Regular Expressions Conclusion
This module discussed regular expressions, particularly when used with grep. You learned what regular expressions are as well as some of the metacharacters that
make up regular expression syntax. Using these metacharacters, you learned how to search for patterns based on their occurrence or position.
Because regular expressions usually contain characters that have special meaning to the shell, regular expressions must be quoted correctly.
You learned how to use single quotes, double quotes, and the backslash characters to ensure correct syntax.
This module introduced the following key UNIX characters:
Dollar sign (
Double quote (
Single quote (
This module introduced you to the following terms and concepts:
- anchor: An anchor is a metacharacter such as ^ or $ that restricts a match to a particular position.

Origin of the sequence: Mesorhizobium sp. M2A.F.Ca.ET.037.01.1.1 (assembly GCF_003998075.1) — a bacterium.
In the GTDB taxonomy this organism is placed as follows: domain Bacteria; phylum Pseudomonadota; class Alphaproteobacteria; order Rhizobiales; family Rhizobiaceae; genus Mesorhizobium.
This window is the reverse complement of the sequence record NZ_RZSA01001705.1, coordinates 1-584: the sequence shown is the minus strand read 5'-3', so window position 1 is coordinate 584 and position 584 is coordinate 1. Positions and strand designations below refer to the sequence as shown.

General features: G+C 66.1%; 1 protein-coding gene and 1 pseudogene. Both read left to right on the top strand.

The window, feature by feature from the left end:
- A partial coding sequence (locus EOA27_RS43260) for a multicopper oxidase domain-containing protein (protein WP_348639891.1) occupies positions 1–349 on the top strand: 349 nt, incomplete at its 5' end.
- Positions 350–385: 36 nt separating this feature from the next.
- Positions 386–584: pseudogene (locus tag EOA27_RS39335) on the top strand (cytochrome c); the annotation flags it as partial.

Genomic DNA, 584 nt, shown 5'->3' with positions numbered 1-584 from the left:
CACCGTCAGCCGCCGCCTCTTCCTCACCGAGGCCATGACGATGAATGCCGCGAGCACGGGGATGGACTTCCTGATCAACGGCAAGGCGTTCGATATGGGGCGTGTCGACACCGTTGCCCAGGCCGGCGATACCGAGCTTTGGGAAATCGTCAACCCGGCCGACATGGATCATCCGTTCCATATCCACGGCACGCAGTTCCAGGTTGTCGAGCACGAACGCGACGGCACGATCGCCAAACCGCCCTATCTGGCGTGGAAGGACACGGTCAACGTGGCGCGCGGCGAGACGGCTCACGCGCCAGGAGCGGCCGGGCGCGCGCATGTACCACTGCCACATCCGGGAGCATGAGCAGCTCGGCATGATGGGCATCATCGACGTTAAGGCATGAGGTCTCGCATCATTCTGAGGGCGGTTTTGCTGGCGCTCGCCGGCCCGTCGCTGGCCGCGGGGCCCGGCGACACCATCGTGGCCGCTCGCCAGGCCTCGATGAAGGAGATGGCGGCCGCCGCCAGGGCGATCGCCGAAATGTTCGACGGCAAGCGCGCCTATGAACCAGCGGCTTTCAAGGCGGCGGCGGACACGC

- metacharacter: A metacharacter is a character with special meaning in regular expressions and is not treated literally. Examples include the * and . metacharacters.
- pattern matching: Pattern matching is the task of using regular expressions to search for text.
- regular expression: A regular expression describes a pattern using literal characters and optional metacharacters known as regular expression syntax.
- shell variable: A shell variable is a place to store data that is used by the shell.
- string: A string is a sequence of characters.
- wildcards: Wildcards are characters that the shell interprets in a special way. Wildcards create patterns for matching filenames. Examples include ?, *, and .
In the next module, you will learn to use the advanced features of the vi editor.
Regular Expression - Quiz